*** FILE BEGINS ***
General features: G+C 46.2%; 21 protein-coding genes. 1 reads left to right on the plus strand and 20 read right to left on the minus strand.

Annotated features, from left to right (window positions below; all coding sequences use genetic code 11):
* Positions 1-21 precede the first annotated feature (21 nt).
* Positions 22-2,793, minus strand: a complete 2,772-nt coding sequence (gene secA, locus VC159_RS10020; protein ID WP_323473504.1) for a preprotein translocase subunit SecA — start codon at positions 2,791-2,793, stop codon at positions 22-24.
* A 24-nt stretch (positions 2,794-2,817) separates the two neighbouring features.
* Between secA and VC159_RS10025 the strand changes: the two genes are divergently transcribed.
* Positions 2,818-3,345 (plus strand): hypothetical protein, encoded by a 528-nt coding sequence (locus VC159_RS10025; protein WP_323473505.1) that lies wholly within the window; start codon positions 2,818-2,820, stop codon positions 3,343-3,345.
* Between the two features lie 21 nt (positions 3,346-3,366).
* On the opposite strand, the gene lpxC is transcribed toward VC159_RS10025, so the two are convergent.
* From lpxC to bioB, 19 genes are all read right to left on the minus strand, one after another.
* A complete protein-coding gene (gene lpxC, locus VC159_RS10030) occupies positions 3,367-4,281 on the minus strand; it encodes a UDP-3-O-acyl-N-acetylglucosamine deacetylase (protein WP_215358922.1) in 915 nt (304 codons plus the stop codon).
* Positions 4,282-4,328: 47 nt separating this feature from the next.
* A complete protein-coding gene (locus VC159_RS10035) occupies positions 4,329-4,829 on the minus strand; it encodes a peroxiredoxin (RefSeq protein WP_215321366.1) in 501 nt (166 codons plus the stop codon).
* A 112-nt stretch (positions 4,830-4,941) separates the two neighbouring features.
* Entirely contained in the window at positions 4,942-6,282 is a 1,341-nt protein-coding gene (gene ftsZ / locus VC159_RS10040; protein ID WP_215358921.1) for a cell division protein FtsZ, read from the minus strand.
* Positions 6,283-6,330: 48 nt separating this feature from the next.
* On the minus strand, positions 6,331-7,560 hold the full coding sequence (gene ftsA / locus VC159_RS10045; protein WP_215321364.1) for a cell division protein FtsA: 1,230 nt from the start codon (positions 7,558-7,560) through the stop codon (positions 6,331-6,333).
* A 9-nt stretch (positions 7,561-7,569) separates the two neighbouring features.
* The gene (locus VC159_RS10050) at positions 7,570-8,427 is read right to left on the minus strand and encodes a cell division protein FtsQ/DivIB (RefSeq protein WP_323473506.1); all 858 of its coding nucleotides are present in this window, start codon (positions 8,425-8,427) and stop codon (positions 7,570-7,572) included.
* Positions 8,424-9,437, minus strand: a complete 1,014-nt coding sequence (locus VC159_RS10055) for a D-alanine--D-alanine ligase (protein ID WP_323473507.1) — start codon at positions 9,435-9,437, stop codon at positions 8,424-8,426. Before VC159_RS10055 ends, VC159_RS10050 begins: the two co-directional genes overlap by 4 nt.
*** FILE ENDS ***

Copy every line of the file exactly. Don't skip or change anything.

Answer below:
General features: G+C 46.2%; 21 protein-coding genes. 1 reads left to right on the plus strand and 20 read right to left on the minus strand.

Annotated features, from left to right (window positions below; all coding sequences use genetic code 11):
* Positions 1-21 precede the first annotated feature (21 nt).
* Positions 22-2,793, minus strand: a complete 2,772-nt coding sequence (gene secA, locus VC159_RS10020; protein ID WP_323473504.1) for a preprotein translocase subunit SecA — start codon at positions 2,791-2,793, stop codon at positions 22-24.
* A 24-nt stretch (positions 2,794-2,817) separates the two neighbouring features.
* Between secA and VC159_RS10025 the strand changes: the two genes are divergently transcribed.
* Positions 2,818-3,345 (plus strand): hypothetical protein, encoded by a 528-nt coding sequence (locus VC159_RS10025; protein WP_323473505.1) that lies wholly within the window; start codon positions 2,818-2,820, stop codon positions 3,343-3,345.
* Between the two features lie 21 nt (positions 3,346-3,366).
* On the opposite strand, the gene lpxC is transcribed toward VC159_RS10025, so the two are convergent.
* From lpxC to bioB, 19 genes are all read right to left on the minus strand, one after another.
* A complete protein-coding gene (gene lpxC, locus VC159_RS10030) occupies positions 3,367-4,281 on the minus strand; it encodes a UDP-3-O-acyl-N-acetylglucosamine deacetylase (protein WP_215358922.1) in 915 nt (304 codons plus the stop codon).
* Positions 4,282-4,328: 47 nt separating this feature from the next.
* A complete protein-coding gene (locus VC159_RS10035) occupies positions 4,329-4,829 on the minus strand; it encodes a peroxiredoxin (RefSeq protein WP_215321366.1) in 501 nt (166 codons plus the stop codon).
* A 112-nt stretch (positions 4,830-4,941) separates the two neighbouring features.
* Entirely contained in the window at positions 4,942-6,282 is a 1,341-nt protein-coding gene (gene ftsZ / locus VC159_RS10040; protein ID WP_215358921.1) for a cell division protein FtsZ, read from the minus strand.
* Positions 6,283-6,330: 48 nt separating this feature from the next.
* On the minus strand, positions 6,331-7,560 hold the full coding sequence (gene ftsA / locus VC159_RS10045; protein WP_215321364.1) for a cell division protein FtsA: 1,230 nt from the start codon (positions 7,558-7,560) through the stop codon (positions 6,331-6,333).
* A 9-nt stretch (positions 7,561-7,569) separates the two neighbouring features.
* The gene (locus VC159_RS10050) at positions 7,570-8,427 is read right to left on the minus strand and encodes a cell division protein FtsQ/DivIB (RefSeq protein WP_323473506.1); all 858 of its coding nucleotides are present in this window, start codon (positions 8,425-8,427) and stop codon (positions 7,570-7,572) included.
* Positions 8,424-9,437, minus strand: a complete 1,014-nt coding sequence (locus VC159_RS10055) for a D-alanine--D-alanine ligase (protein ID WP_323473507.1) — start codon at positions 9,435-9,437, stop codon at positions 8,424-8,426. Before VC159_RS10055 ends, VC159_RS10050 begins: the two co-directional genes overlap by 4 nt.